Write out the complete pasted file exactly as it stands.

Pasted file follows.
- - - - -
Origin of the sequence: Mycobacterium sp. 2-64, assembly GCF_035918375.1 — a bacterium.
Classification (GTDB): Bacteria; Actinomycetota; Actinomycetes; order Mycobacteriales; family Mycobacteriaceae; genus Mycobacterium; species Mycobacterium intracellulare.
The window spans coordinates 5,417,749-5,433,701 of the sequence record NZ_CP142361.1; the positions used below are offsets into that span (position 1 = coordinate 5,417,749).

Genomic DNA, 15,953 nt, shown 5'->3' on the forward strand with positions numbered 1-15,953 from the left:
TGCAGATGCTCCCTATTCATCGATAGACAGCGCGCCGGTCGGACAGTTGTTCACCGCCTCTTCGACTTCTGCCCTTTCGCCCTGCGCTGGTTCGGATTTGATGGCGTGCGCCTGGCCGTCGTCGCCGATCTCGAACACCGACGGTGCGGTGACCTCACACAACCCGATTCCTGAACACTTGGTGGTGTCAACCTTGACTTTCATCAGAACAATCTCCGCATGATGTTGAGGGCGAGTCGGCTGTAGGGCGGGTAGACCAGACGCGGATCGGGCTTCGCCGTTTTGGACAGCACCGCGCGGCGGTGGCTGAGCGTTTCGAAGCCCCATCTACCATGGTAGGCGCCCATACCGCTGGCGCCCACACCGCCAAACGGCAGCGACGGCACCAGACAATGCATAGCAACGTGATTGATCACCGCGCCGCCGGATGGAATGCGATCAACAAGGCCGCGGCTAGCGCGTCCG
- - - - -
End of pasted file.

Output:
Origin of the sequence: Mycobacterium sp. 2-64, assembly GCF_035918375.1 — a bacterium.
Classification (GTDB): Bacteria; Actinomycetota; Actinomycetes; order Mycobacteriales; family Mycobacteriaceae; genus Mycobacterium; species Mycobacterium intracellulare.
The window spans coordinates 5,417,749-5,433,701 of the sequence record NZ_CP142361.1; the positions used below are offsets into that span (position 1 = coordinate 5,417,749).

Genomic DNA, 15,953 nt, shown 5'->3' on the forward strand with positions numbered 1-15,953 from the left:
TGCAGATGCTCCCTATTCATCGATAGACAGCGCGCCGGTCGGACAGTTGTTCACCGCCTCTTCGACTTCTGCCCTTTCGCCCTGCGCTGGTTCGGATTTGATGGCGTGCGCCTGGCCGTCGTCGCCGATCTCGAACACCGACGGTGCGGTGACCTCACACAACCCGATTCCTGAACACTTGGTGGTGTCAACCTTGACTTTCATCAGAACAATCTCCGCATGATGTTGAGGGCGAGTCGGCTGTAGGGCGGGTAGACCAGACGCGGATCGGGCTTCGCCGTTTTGGACAGCACCGCGCGGCGGTGGCTGAGCGTTTCGAAGCCCCATCTACCATGGTAGGCGCCCATACCGCTGGCGCCCACACCGCCAAACGGCAGCGACGGCACCAGACAATGCATAGCAACGTGATTGATCACCGCGCCGCCGGATGGAATGCGATCAACAAGGCCGCGGCTAGCGCGTCCG